Eastern Mojave Vegetation Nevada Highway 265  

Tom Schweich  

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Topics in this Article:
Silver Peak
Literature Cited
 (No Preface)



Other articles: U. S. Highway 6 at Blair Junction U. S. Highway 95 at NV Hwy 265  

Blair Junction

  • Junction: U. S. Highway 6, east to Tonopah, or west through Montgomery Pass to Bishop.
  • Junction: U. S. Highway 95, north to Fallon or Reno, south to Las Vegas.

Other articles: Field Notes 26-May-04 Glossary monocline
Full Size ImageThe Monocline, basalt-capped fanglomerate.  

To the northeast of "The Crater" and easily accessed from the road is "The Monocline." From a distance it appears to be sediments overlain by a basalt flow. I'm not sure what makes this a monocline, as I don't see flexure in the rocks.

Other articles: Field Notes 26-May-04
Full Size ImageThe Crater, a cinder cone in Clayton Valley.  

"The Crater" is a cinder cone just beside the road.

Full Size ImagePostcard of The Crater near Blair, Nevada  
Diane Bailey sent me this image of this postcard bearing an image of the Crater, which was sent by her great uncle Erle to his sister.

Literature Cited:
- Petronis, Michael S., John W. Geissman, John S. Oldow, and William C. McIntosh, 2002.

Other articles: Field Notes 26-May-04

Locations: Mineral Ridge.  

Full Size Image
Mineral Ridge, as seen from Clayton Valley



Locations: Blair.  


Blair was developed by accident. Mining fever in the Tonopah boom reached out in all directions and revived many dormant mining towns. Land speculators at nearby Silver Peak bought up the land in that area and jacked the land prices so high that the 100-stamp mill planned at Silver Peak was built 1 miles west of here to become the hub of Blair. The Pittsburg-Silver Peak Gold Mining Company built the 17 -mile Silver Peak Railroad running north in 1906 and the big mill (Nevada's largest in its day) in 1907. The remnants of stone buildings and mill foundations are the only remains of a once-thriving, but short-lived, mining town. By 1920, Blair was all but deserted (Nevada Historical Marker 174).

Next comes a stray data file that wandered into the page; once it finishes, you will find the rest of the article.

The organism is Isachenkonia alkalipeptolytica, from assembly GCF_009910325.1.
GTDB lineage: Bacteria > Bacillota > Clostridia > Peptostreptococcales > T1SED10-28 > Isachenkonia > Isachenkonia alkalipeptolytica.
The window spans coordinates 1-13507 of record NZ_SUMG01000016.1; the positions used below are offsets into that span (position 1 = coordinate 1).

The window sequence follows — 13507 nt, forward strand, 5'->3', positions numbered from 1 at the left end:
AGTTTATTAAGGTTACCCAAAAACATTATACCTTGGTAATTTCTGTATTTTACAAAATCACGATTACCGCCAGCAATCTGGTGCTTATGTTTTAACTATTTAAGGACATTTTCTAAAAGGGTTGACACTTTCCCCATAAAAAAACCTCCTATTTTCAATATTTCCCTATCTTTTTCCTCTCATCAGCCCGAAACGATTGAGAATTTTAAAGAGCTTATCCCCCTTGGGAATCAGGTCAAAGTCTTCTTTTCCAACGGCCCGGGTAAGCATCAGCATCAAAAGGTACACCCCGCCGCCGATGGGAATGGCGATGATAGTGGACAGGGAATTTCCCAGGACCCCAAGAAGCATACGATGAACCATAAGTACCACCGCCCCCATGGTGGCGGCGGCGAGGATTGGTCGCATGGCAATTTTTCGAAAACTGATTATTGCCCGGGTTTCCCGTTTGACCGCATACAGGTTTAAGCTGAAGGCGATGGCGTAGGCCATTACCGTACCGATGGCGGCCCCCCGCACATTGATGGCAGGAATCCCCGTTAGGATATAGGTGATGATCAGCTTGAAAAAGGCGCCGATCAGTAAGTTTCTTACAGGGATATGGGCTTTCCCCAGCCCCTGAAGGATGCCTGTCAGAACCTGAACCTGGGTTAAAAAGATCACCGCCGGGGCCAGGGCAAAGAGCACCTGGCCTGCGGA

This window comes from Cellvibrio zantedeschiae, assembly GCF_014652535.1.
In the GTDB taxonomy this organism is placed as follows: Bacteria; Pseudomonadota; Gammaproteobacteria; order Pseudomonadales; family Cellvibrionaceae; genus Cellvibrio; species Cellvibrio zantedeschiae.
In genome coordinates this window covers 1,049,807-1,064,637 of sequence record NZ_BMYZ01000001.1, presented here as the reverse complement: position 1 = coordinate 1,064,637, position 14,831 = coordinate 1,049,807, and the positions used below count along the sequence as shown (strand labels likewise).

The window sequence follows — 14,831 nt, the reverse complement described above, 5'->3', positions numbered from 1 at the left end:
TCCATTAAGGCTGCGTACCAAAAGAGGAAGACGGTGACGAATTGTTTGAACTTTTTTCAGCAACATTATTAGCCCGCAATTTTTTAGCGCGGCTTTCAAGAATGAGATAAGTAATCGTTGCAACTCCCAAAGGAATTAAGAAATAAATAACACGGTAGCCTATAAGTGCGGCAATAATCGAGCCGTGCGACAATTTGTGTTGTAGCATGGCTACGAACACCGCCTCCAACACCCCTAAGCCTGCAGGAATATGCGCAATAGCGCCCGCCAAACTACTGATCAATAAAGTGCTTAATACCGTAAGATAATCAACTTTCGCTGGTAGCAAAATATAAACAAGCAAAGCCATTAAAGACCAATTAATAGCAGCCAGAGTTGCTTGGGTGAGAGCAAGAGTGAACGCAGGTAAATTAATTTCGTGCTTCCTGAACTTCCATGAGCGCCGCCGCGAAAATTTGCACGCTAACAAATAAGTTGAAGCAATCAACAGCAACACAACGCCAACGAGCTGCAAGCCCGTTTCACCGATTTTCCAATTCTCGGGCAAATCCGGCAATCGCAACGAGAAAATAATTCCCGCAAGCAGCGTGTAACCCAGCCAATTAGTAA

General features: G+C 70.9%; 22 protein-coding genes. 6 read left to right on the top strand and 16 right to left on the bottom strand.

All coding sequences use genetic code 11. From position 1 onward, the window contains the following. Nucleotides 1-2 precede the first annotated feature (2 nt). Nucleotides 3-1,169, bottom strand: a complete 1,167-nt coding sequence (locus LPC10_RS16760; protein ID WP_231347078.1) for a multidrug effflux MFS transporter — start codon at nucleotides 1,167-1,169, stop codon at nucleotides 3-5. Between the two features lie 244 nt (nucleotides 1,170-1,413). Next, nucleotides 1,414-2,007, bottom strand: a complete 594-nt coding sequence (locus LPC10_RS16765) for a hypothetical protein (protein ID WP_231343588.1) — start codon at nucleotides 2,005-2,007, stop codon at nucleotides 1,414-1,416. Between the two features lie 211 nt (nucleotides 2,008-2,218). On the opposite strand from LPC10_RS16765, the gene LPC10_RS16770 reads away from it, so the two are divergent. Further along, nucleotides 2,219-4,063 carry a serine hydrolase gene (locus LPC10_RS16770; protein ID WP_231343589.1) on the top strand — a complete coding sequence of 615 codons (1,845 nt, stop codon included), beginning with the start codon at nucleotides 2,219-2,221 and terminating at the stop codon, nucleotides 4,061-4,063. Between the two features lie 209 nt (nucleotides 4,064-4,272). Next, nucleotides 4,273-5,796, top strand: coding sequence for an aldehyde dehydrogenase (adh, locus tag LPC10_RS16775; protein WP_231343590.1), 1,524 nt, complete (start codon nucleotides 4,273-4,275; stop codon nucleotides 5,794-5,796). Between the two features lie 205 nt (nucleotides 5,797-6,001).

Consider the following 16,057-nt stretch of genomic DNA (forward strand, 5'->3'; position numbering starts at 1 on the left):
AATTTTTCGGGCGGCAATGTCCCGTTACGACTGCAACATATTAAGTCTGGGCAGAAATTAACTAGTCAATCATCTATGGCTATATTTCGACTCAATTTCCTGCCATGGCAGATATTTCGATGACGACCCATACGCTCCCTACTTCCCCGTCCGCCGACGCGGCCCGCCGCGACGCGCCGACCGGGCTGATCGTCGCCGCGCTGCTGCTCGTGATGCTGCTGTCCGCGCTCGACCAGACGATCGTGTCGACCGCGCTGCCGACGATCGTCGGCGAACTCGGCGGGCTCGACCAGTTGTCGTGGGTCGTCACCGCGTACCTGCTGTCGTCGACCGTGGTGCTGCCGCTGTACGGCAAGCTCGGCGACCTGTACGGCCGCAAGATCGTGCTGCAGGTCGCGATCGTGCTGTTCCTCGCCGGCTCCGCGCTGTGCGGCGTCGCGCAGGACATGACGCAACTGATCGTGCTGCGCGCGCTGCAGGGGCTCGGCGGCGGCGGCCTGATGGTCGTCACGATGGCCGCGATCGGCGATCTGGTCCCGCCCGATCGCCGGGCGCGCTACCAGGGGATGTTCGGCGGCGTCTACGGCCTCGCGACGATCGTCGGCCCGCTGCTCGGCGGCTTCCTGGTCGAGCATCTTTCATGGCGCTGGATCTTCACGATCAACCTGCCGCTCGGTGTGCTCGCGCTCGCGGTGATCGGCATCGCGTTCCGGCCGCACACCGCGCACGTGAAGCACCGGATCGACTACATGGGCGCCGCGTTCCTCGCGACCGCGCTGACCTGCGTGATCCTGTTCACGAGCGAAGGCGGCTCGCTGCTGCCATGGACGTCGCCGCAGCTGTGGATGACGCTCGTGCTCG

Literature Cited:
- Barneby, Rupert C., 1977.

Other articles: William H. Shockley collecting in Nevada Field Notes 26-May-04 26-May-04 Coyote Road Silver Peak Nivloc Road Silver Peak Silver Peak Road Silver Peak

Locations: Silver Peak.  

Silver Peak

Full Size Image
Silver Peak
Full Size Image
Silver Peak
  • Silver Peak Road, east through Alkali to U. S. Highway 95, just north of Goldfield.
  • Nivloc Road
  • Coyote Road

Silver Peak is one of the oldest mining areas in Nevada. A 10-stamp mill was built in 1865, and by 1867 a 20-stamp mill was built. Mining camp lawlessness prevailed during the late sixties, and over the next 38 years, Silver Peak had its ups and downs. In 1906, the Pittsburg Silver Peak Gold Mining Company bought a group of properties, constructed the Silver Peak Railroad and built a 100- stamp mill at Blair the following year. The town, at times, was one of the leading camps of Nevada, but by 1917 it had all but disappeared. The town burned in 1948, and little happened until the Foote Mineral Company began its extraction of lithium from under the floor of Clayton Valley. Nevada Historical Marker 155.




Literature Cited

  A list of all literature cited by this web site can be found in the Bibliography.
  Barneby, Rupert C. 1977. William H. Shockley: An early day mining engineer and exceptional plant collector. Mentzelia. 3: 19. {TAS}
  Petronis, Michael S., John W. Geissman, John S. Oldow, and William C. McIntosh. 2002. Paleomagnetic and 40Ar/39Ar geochronologic data bearing on the structural evolution of the Silver Peak extensional complex, west-central Nevada. GSA Bulletin. 114(9):1108-1130.
If you have a question or a comment you may write to me at: tas4@schweich.com I sometimes post interesting questions in my FAQ, but I never disclose your full name or address.  

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Date and time this article was prepared: 3/23/2020 12:54:20 PM